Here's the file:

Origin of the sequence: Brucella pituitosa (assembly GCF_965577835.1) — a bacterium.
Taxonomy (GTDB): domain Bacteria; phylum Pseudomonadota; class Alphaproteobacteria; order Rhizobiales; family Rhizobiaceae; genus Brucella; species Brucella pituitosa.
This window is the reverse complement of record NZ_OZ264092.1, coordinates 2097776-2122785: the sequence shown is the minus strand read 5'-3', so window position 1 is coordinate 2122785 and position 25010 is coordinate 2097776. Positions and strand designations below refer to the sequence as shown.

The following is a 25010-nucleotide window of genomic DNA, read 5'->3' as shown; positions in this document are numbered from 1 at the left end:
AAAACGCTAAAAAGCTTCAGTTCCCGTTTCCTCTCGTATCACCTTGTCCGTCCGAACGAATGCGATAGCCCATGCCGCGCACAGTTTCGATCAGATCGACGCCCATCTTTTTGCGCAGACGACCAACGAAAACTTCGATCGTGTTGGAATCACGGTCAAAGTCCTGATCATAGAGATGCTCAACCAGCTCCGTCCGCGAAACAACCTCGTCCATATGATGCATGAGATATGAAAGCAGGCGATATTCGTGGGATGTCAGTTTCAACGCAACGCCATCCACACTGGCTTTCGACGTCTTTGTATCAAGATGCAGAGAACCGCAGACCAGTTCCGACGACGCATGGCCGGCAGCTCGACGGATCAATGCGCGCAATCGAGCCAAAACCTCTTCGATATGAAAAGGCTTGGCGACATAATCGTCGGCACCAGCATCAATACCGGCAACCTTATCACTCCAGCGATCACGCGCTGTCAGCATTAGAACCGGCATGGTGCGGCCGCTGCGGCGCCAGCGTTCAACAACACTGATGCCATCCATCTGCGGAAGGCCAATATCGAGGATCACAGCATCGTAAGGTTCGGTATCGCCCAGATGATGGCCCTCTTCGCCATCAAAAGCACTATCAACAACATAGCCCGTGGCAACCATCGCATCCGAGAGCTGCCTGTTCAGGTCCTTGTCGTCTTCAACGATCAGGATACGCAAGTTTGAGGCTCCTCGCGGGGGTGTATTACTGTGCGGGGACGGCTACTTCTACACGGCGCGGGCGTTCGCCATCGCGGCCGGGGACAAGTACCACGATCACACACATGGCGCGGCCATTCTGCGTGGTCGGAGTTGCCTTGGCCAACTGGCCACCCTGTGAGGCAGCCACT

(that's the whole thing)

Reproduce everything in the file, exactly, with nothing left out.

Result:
Origin of the sequence: Brucella pituitosa (assembly GCF_965577835.1) — a bacterium.
Taxonomy (GTDB): domain Bacteria; phylum Pseudomonadota; class Alphaproteobacteria; order Rhizobiales; family Rhizobiaceae; genus Brucella; species Brucella pituitosa.
This window is the reverse complement of record NZ_OZ264092.1, coordinates 2097776-2122785: the sequence shown is the minus strand read 5'-3', so window position 1 is coordinate 2122785 and position 25010 is coordinate 2097776. Positions and strand designations below refer to the sequence as shown.

The following is a 25010-nucleotide window of genomic DNA, read 5'->3' as shown; positions in this document are numbered from 1 at the left end:
AAAACGCTAAAAAGCTTCAGTTCCCGTTTCCTCTCGTATCACCTTGTCCGTCCGAACGAATGCGATAGCCCATGCCGCGCACAGTTTCGATCAGATCGACGCCCATCTTTTTGCGCAGACGACCAACGAAAACTTCGATCGTGTTGGAATCACGGTCAAAGTCCTGATCATAGAGATGCTCAACCAGCTCCGTCCGCGAAACAACCTCGTCCATATGATGCATGAGATATGAAAGCAGGCGATATTCGTGGGATGTCAGTTTCAACGCAACGCCATCCACACTGGCTTTCGACGTCTTTGTATCAAGATGCAGAGAACCGCAGACCAGTTCCGACGACGCATGGCCGGCAGCTCGACGGATCAATGCGCGCAATCGAGCCAAAACCTCTTCGATATGAAAAGGCTTGGCGACATAATCGTCGGCACCAGCATCAATACCGGCAACCTTATCACTCCAGCGATCACGCGCTGTCAGCATTAGAACCGGCATGGTGCGGCCGCTGCGGCGCCAGCGTTCAACAACACTGATGCCATCCATCTGCGGAAGGCCAATATCGAGGATCACAGCATCGTAAGGTTCGGTATCGCCCAGATGATGGCCCTCTTCGCCATCAAAAGCACTATCAACAACATAGCCCGTGGCAACCATCGCATCCGAGAGCTGCCTGTTCAGGTCCTTGTCGTCTTCAACGATCAGGATACGCAAGTTTGAGGCTCCTCGCGGGGGTGTATTACTGTGCGGGGACGGCTACTTCTACACGGCGCGGGCGTTCGCCATCGCGGCCGGGGACAAGTACCACGATCACACACATGGCGCGGCCATTCTGCGTGGTCGGAGTTGCCTTGGCCAACTGGCCACCCTGTGAGGCAGCCACT